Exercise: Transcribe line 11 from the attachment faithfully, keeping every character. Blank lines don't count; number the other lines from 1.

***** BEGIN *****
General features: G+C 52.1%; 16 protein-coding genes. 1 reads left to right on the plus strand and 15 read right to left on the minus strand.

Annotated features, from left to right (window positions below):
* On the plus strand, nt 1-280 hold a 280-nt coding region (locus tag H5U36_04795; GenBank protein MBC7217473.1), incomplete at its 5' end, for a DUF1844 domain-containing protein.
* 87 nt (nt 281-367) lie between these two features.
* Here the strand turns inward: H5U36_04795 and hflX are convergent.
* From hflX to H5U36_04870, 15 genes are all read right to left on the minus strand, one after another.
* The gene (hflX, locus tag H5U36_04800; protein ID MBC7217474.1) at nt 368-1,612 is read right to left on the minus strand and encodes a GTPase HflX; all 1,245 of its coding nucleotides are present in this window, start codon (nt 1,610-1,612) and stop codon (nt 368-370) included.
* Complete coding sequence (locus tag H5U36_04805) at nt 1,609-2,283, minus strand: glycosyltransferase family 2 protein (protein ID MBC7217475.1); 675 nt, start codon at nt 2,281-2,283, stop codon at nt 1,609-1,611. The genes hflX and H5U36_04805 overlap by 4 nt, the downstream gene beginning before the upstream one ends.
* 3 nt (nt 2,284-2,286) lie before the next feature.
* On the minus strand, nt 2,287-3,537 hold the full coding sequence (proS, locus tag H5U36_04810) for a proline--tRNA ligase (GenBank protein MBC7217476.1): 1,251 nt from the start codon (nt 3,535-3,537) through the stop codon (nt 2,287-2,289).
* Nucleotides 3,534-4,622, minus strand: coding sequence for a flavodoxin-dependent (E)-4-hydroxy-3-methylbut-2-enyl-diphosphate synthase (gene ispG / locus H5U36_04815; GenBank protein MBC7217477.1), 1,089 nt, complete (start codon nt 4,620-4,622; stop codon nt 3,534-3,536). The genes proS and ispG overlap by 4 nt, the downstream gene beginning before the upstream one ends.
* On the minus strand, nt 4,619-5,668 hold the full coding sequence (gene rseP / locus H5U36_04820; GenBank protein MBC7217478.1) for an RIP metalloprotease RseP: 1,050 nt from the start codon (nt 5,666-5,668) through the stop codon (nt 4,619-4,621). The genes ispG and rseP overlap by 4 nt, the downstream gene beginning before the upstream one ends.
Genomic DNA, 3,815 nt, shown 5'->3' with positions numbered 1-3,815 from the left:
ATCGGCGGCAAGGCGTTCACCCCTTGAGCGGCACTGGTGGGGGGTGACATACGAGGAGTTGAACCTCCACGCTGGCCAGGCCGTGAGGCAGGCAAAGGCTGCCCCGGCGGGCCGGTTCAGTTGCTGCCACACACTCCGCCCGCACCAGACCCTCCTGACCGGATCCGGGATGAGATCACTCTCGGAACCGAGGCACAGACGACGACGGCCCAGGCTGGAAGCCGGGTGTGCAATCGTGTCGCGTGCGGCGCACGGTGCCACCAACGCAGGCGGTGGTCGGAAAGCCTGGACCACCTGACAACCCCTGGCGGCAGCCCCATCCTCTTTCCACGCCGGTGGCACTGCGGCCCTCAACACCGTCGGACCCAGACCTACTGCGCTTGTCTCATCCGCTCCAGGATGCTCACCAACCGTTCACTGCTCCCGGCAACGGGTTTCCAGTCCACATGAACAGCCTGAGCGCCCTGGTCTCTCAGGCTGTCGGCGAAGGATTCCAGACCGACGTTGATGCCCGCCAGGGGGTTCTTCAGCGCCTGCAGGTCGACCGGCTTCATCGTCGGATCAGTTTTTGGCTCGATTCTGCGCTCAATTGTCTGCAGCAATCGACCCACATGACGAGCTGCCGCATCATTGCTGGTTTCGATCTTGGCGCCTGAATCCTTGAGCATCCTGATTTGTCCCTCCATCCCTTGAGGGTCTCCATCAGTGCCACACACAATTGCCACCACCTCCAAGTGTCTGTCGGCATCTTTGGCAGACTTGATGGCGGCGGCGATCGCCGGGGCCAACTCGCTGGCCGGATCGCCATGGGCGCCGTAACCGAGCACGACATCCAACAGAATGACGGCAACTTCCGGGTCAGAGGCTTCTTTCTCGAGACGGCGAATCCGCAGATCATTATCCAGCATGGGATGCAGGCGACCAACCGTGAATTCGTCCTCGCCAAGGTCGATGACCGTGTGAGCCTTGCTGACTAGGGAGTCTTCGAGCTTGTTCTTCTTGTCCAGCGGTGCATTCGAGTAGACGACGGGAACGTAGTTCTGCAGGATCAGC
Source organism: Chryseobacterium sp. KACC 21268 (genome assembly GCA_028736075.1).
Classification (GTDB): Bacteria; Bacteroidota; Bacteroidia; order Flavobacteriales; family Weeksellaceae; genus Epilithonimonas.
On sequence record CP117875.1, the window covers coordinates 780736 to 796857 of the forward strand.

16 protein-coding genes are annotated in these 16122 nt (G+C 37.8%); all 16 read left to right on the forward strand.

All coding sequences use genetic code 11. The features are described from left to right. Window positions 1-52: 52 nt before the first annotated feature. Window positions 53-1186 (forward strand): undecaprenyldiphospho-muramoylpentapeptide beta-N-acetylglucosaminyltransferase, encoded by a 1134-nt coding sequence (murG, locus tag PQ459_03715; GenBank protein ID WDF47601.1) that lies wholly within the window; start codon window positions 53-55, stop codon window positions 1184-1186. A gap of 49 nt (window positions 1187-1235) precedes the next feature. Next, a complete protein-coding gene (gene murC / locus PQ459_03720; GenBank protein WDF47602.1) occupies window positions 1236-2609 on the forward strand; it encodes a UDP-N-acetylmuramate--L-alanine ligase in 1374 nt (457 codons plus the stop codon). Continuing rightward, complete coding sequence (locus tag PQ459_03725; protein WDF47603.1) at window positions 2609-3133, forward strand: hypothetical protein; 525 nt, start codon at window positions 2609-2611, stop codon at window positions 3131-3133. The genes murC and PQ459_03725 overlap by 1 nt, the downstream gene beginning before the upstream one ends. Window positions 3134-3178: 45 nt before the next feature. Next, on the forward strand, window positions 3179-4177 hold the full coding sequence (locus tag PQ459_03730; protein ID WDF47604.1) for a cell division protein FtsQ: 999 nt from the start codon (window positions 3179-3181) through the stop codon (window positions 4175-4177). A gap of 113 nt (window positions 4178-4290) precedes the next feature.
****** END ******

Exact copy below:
* Nucleotides 3,534-4,622, minus strand: coding sequence for a flavodoxin-dependent (E)-4-hydroxy-3-methylbut-2-enyl-diphosphate synthase (gene ispG / locus H5U36_04815; GenBank protein MBC7217477.1), 1,089 nt, complete (start codon nt 4,620-4,622; stop codon nt 3,534-3,536). The genes proS and ispG overlap by 4 nt, the downstream gene beginning before the upstream one ends.